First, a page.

Nothing is more frustrating to a genealogist than to have the information about your ancestor right in front of you and not be able to read it!
This is especially true when you have done the research, tracked down the cemetery where they are buried, driven all the way there, walked and looked and searched until you have finally found what you’re looking for and then . . . it’s too worn away by age to be able to read it! Ugh! How frustrating is that! I recently came across this very scenario with one of my Behymer ancestors. However, don’t despair because there are several options available to you!
Before You Bring Out the Chemicals
However, before we discuss what you want to do, let’s talk about what you DON’T want to do! A long time ago someone came up with the brilliant idea that you could use shaving cream to make the letters more distinguishable. It was only later that people said, hmmm, “That’s a chemical and could damage, discolor, or even destroy the very tombstone I’m trying to read and want to preserve.”
They later came up with the idea of using sidewalk chalk. Since it washes off the driveway, it should wash right off that tombstone, right?
Unless you’re someone like The Good Cemetarian and know exactly what you’re doing, it is never a good idea to add any type of chemical substance to a tombstone. You don’t know how porous that hundred year old limestone or marble or granite is or how it will react with what you’re applying to it Do you think someone would let you use sidewalk chalk on Michelangelo’s Statue of David or the Washington Monument? Isn’t your ancestor’s tombstone more important to you than those items?? I have even done some research on the internet to see what techniques that have been recommended. I was stunned by some of the totally ignorant suggestions:
- Call a stone mason and have them sandblast it and then use a chemical cleaner
- Bleach is safe on Italian marble but stone masons have chemicals for other types of stone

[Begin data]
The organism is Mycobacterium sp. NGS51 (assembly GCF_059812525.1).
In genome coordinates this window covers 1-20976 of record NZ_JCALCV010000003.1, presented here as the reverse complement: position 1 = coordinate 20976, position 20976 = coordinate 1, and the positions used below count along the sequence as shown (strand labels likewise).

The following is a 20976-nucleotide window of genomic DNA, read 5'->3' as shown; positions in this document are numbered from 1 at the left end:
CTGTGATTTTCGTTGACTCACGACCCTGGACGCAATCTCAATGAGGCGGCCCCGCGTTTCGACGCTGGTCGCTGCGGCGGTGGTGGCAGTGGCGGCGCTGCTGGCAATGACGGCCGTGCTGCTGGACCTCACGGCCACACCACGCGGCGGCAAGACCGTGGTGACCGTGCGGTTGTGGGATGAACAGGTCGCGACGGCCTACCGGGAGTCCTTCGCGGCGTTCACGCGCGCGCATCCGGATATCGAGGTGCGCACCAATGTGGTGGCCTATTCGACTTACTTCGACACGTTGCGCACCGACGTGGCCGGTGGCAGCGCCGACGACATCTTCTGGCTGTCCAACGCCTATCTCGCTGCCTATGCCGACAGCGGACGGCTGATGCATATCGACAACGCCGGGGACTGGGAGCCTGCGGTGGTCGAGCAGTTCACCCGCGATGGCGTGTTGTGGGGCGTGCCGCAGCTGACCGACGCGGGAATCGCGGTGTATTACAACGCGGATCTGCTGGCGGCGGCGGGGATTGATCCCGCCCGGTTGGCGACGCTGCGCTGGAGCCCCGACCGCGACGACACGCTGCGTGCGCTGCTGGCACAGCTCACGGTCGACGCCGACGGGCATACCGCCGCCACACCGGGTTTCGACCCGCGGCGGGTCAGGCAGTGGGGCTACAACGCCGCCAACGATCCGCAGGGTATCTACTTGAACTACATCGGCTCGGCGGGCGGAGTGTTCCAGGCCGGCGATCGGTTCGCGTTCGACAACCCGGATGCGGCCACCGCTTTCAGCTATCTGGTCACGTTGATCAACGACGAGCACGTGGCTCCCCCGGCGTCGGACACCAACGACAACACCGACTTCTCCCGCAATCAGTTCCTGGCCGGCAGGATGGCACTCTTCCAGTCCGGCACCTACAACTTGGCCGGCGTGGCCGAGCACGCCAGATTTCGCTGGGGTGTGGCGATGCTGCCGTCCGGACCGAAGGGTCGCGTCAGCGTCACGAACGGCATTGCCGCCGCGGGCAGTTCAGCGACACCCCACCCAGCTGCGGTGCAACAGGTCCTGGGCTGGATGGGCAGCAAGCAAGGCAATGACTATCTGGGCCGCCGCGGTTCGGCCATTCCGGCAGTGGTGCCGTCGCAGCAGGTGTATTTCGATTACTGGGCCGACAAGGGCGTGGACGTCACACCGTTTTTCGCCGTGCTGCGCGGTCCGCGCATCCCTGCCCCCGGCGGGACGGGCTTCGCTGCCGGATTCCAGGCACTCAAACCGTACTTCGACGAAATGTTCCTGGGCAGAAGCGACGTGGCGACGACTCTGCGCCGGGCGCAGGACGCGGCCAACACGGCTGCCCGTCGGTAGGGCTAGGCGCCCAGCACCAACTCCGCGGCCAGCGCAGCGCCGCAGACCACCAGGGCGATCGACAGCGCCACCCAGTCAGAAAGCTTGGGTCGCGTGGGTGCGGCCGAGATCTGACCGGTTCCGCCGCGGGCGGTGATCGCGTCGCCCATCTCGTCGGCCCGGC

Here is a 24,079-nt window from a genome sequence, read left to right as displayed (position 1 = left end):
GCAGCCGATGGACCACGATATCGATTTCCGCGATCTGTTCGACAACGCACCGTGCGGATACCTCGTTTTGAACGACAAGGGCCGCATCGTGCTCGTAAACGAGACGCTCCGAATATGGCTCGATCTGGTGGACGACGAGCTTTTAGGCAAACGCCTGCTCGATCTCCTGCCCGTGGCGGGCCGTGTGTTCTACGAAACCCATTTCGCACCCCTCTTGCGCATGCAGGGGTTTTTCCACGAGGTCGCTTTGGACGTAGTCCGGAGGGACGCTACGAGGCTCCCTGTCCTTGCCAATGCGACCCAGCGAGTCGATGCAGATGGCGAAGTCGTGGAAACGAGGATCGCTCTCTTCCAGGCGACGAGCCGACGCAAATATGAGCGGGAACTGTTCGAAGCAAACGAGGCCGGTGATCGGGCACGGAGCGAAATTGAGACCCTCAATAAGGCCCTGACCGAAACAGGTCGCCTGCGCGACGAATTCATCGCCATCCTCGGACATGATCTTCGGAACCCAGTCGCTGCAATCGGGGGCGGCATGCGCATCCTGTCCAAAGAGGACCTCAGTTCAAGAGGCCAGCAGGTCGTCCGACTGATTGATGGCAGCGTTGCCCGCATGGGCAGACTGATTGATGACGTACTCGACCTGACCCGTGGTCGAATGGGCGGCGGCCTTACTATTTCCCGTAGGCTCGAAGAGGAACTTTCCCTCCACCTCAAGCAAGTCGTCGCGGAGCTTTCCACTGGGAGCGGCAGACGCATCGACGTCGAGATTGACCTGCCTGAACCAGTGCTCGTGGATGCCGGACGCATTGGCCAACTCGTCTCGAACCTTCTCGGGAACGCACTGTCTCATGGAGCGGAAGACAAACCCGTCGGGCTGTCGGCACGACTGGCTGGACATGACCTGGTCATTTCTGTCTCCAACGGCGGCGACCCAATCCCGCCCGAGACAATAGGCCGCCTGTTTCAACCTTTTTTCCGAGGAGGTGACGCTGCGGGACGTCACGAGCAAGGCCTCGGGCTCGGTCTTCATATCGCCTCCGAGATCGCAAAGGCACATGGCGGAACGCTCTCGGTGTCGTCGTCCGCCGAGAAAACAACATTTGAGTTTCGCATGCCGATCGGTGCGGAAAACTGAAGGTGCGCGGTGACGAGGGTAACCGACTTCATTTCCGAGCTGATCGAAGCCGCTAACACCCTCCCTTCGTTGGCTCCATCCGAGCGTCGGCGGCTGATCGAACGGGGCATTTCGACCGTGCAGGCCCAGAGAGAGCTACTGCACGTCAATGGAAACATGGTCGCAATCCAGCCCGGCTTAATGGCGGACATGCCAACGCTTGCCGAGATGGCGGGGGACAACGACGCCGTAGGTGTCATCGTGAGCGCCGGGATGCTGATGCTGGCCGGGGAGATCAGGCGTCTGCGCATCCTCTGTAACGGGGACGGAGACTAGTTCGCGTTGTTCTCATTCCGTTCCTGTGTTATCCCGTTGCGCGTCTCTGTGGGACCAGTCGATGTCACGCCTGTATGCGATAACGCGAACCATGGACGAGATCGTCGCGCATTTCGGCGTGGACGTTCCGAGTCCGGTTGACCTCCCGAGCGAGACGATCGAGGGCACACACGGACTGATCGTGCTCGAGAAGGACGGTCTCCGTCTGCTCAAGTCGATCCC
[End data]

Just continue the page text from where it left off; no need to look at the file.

- Hand held power washer
- Use a dremel tool with buffer attachment
- Wire brush and bleach
- Ask the cemetery management to do it for a fee
PLEASE, DO NOT DO ANY OF THE ABOVE! Number 6 is ok if you want to spend the money but I have too many ancestors to go around paying for all the cleaning! So, here is what I suggest:
- First, look over the tombstone carefully. If there is any sign of flaking, peeling, rusting, etc., don’t try to clean it because you may do more harm than good!
- Second, think of yourself as a doctor and this is your oath – DO NO HARM! You may be looking at a piece of stone that is 100, 200, or 300 years old. It was made to withstand the elements and while it may be showing its age, it is precious and fragile even if it is made of stone!
- Using a soft bristle brush, sweep away the leaves and sticks that may be on the stone.
- If the tombstone is under a tree or been used by lots of feathered friends, bottled spring water (no chemicals) and a brush usually does the job for me. It’s impossible to make it look like new and I usually just want to pay my respects and make it look nice for the pictures I’m about to take. Another bird will probably come along in five minutes, anyways!
- Just like when you’re cleaning your walls at home, start from the bottom and work your way up so as not to leave streaks. Use a soft, lint-free cloth to help wipe up the dirt.
- One trick I have found to be very helpful is to take a photo of the tombstone and then use my photo software to enhance the image. Turning it into a negative image also helps sometimes!
I don’t try to remove algae or anything that looks like it may have grown into the stone because I could damage the stone and break off a piece. In short: unless you are an expert, think twice before putting anything on a tombstone that might erode it even more than it already is.